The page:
Originally posted by Steve
Kick, I totally respect you man, and agree with most of what you say, but you're dead wrong about this.
Your generalization of spec-whore gamers is nearly as bad as their generalization of Mac users, who wouldn't mind if Apple sold them ten-year-old hardware, as long as it came in a pretty colored shell.
The GF5200 isn't high performance. It's not mid-performance. It's not even low-performance. It is literally UNUSABLE to run any game released in the past three years. Period. It was the embarassing bottom of the barrel when it was released. In mid-2004 it is stunningly inadequate.
And here you missed *MY* point.
The 5200 is *FINE* for the *LOW-END* iMac, aimed at the budget consumer, enterprise desks, and educational labs. Couple that with the fact that the TS report *could be completely wrong* on several details, and suddenly this entire argument looks pretty stupid. The 5200, if it is indeed on the higher-end machines, would be a bad move, even in my opinion, but, and just for the clue-impaired, this is the important bit coming up here... I am going to reserve my whining and ire for when the machines are actually released, and we see what the performance and price points actually are
I can tell you don't play games, so of course you can't understand why anyone would want to engage in something so "silly."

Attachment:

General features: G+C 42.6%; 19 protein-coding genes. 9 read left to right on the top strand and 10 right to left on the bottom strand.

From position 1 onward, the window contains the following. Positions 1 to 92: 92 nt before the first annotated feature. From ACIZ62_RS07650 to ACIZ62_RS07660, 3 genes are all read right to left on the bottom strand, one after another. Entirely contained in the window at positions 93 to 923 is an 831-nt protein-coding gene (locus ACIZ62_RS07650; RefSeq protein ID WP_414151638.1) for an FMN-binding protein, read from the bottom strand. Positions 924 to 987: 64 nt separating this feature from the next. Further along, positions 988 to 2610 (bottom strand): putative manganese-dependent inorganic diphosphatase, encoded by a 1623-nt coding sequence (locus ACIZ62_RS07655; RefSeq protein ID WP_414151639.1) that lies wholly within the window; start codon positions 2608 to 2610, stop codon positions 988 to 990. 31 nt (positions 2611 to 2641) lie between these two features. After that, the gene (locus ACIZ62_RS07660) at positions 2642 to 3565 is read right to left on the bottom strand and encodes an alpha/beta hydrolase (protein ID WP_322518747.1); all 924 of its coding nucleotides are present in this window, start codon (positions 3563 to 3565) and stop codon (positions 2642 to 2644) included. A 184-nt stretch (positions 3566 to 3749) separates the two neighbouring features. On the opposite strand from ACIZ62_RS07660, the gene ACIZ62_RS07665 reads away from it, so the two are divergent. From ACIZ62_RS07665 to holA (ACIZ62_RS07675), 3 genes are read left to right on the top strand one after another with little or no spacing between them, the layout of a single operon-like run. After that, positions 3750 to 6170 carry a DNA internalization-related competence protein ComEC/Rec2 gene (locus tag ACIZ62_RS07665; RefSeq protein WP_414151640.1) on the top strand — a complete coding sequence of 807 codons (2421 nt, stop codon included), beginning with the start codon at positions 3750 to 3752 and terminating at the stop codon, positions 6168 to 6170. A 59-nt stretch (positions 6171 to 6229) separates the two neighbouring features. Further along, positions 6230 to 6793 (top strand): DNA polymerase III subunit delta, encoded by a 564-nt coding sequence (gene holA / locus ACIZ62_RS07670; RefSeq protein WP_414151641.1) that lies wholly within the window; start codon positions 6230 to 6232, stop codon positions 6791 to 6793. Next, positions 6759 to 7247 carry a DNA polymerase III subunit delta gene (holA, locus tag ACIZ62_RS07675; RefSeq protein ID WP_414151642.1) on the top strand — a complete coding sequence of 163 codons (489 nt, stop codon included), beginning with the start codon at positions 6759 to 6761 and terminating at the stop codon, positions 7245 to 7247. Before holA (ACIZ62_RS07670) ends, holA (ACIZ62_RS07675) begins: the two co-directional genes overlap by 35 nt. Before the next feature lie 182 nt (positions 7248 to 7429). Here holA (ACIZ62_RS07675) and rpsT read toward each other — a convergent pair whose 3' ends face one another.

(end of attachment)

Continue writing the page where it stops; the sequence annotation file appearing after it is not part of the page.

Actually, I do. I just don't expect to be able to play Unreal Tournament at highest resolution on a low-end iMac any more than I expect to be able to compete in an F1 race in a Honda Accord. Different markets, different products. Believe it or not, there *are* some market segments for whom a 5200 is not only adequate, but a damned smart move, since it saves them money. The viewpoint that there are *no* such markets, because the poster can't see past their own spec-whore gaming nose, is what I'm trying to bash down here. It's short-sighted and inane. Whining that 'no one' will want the 5200 is idiotic. For some people, it's just freakin' fine.
Think about that the next time we're all typing out massive paragraphs on how giddy the forthcoming architectural upgrades nested in QuickTime 7 are making us. [/B]
Actually, I believe we're not too far off on this, since we're both clued in to the fact that there is a wide array of markets. It's too bad that many posters here seem to be missing the fact that *they* are not the sole market demographic. I would firmly expect an optical-less 5200-graphics card iMac to be $999 or less... and at that price, it's a great idea, period. For $2k, yeah, I'd expect more in the graphics card, but frankly, not much. It simply isn't worth the expenditure to 95% of the people out there.
Gamers drive the hardware on the PC, to be sure. But they're still a niche market *there*, compared to the masses of PCs sold to businesses and such. Because of this, there is still a low-end market for enterprise and educational labs... with low end graphics hardware.
*Until the iMacs actually shop and we get real confirmation of spec and prices*, this argument is meaningless.